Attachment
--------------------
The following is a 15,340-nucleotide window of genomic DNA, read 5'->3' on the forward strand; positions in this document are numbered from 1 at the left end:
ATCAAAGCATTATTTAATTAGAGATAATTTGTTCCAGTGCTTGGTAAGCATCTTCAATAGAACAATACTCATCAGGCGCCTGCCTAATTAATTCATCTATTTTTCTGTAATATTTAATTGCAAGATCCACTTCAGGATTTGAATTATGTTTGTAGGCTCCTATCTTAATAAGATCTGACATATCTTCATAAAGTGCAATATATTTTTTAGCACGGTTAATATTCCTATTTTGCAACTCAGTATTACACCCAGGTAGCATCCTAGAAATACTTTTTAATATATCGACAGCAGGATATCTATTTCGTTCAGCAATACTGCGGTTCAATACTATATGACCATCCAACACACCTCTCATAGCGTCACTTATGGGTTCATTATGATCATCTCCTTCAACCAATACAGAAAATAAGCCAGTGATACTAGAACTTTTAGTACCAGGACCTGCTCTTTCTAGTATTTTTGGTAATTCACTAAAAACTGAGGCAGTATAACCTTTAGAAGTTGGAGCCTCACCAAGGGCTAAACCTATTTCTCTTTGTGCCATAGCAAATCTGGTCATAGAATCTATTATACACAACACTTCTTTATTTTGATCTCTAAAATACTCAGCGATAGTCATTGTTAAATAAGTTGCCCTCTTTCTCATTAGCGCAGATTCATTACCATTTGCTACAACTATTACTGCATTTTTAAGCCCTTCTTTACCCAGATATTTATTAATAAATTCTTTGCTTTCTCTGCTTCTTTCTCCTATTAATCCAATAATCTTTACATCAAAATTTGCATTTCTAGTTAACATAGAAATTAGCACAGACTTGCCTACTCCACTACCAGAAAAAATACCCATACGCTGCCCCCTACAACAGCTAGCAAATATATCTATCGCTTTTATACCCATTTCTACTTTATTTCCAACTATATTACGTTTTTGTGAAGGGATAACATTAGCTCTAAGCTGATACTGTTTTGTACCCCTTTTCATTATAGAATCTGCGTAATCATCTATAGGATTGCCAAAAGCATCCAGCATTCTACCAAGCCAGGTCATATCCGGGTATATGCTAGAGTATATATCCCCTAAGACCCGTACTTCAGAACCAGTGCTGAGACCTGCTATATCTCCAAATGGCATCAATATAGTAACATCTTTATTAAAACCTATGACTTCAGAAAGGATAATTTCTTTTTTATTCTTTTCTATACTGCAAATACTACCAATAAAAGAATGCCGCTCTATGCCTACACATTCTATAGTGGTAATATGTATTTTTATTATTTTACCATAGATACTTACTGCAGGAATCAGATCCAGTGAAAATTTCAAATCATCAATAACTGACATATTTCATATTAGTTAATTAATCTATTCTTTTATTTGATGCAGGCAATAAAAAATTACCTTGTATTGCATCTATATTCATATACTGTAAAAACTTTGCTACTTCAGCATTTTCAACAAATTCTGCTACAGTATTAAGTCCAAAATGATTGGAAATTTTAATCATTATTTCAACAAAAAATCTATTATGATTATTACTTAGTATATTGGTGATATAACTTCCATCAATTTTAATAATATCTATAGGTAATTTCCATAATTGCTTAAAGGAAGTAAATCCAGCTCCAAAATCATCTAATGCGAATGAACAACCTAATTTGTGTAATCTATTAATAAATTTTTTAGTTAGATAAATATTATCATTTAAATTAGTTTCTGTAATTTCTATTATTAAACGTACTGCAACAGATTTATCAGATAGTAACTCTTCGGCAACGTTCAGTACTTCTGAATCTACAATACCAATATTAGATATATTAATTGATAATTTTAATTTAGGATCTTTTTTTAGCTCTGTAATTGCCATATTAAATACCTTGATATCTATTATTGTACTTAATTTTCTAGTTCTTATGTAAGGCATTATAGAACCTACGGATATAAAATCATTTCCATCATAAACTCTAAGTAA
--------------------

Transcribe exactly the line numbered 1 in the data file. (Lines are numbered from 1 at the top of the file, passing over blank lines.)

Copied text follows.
The following is a 15,340-nucleotide window of genomic DNA, read 5'->3' on the forward strand; positions in this document are numbered from 1 at the left end: